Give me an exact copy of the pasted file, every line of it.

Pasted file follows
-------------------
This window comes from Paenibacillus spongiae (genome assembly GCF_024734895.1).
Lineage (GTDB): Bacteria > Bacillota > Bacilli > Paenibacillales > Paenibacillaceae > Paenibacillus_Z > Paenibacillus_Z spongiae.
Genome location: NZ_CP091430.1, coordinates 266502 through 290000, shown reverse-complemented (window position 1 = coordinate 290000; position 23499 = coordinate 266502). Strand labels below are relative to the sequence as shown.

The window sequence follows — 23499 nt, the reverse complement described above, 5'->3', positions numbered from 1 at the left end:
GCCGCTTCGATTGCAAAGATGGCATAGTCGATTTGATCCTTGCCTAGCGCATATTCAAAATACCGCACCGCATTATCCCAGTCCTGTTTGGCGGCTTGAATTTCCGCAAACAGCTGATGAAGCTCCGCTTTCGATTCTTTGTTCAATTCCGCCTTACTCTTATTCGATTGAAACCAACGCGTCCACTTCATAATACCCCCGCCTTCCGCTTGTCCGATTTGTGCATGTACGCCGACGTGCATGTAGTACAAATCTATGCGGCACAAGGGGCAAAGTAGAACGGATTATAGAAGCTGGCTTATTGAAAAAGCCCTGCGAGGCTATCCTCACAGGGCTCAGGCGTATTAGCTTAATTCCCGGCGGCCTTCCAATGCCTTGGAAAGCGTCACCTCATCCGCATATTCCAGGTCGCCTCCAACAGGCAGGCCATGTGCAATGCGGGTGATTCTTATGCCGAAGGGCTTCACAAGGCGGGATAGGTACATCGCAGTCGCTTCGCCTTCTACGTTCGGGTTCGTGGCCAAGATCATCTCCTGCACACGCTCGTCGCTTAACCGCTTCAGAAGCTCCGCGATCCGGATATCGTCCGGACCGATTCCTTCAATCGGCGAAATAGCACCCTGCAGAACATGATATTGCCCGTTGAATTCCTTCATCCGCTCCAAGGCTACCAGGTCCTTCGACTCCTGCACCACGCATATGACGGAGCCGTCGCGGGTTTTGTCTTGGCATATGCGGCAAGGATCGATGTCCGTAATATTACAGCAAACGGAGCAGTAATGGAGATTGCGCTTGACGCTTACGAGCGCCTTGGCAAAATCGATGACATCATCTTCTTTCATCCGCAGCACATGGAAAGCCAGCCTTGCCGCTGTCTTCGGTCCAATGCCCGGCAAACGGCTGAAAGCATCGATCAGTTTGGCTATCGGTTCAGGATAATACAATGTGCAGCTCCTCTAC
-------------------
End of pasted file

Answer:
This window comes from Paenibacillus spongiae (genome assembly GCF_024734895.1).
Lineage (GTDB): Bacteria > Bacillota > Bacilli > Paenibacillales > Paenibacillaceae > Paenibacillus_Z > Paenibacillus_Z spongiae.
Genome location: NZ_CP091430.1, coordinates 266502 through 290000, shown reverse-complemented (window position 1 = coordinate 290000; position 23499 = coordinate 266502). Strand labels below are relative to the sequence as shown.

The window sequence follows — 23499 nt, the reverse complement described above, 5'->3', positions numbered from 1 at the left end:
GCCGCTTCGATTGCAAAGATGGCATAGTCGATTTGATCCTTGCCTAGCGCATATTCAAAATACCGCACCGCATTATCCCAGTCCTGTTTGGCGGCTTGAATTTCCGCAAACAGCTGATGAAGCTCCGCTTTCGATTCTTTGTTCAATTCCGCCTTACTCTTATTCGATTGAAACCAACGCGTCCACTTCATAATACCCCCGCCTTCCGCTTGTCCGATTTGTGCATGTACGCCGACGTGCATGTAGTACAAATCTATGCGGCACAAGGGGCAAAGTAGAACGGATTATAGAAGCTGGCTTATTGAAAAAGCCCTGCGAGGCTATCCTCACAGGGCTCAGGCGTATTAGCTTAATTCCCGGCGGCCTTCCAATGCCTTGGAAAGCGTCACCTCATCCGCATATTCCAGGTCGCCTCCAACAGGCAGGCCATGTGCAATGCGGGTGATTCTTATGCCGAAGGGCTTCACAAGGCGGGATAGGTACATCGCAGTCGCTTCGCCTTCTACGTTCGGGTTCGTGGCCAAGATCATCTCCTGCACACGCTCGTCGCTTAACCGCTTCAGAAGCTCCGCGATCCGGATATCGTCCGGACCGATTCCTTCAATCGGCGAAATAGCACCCTGCAGAACATGATATTGCCCGTTGAATTCCTTCATCCGCTCCAAGGCTACCAGGTCCTTCGACTCCTGCACCACGCATATGACGGAGCCGTCGCGGGTTTTGTCTTGGCATATGCGGCAAGGATCGATGTCCGTAATATTACAGCAAACGGAGCAGTAATGGAGATTGCGCTTGACGCTTACGAGCGCCTTGGCAAAATCGATGACATCATCTTCTTTCATCCGCAGCACATGGAAAGCCAGCCTTGCCGCTGTCTTCGGTCCAATGCCCGGCAAACGGCTGAAAGCATCGATCAGTTTGGCTATCGGTTCAGGATAATACAATGTGCAGCTCCTCTAC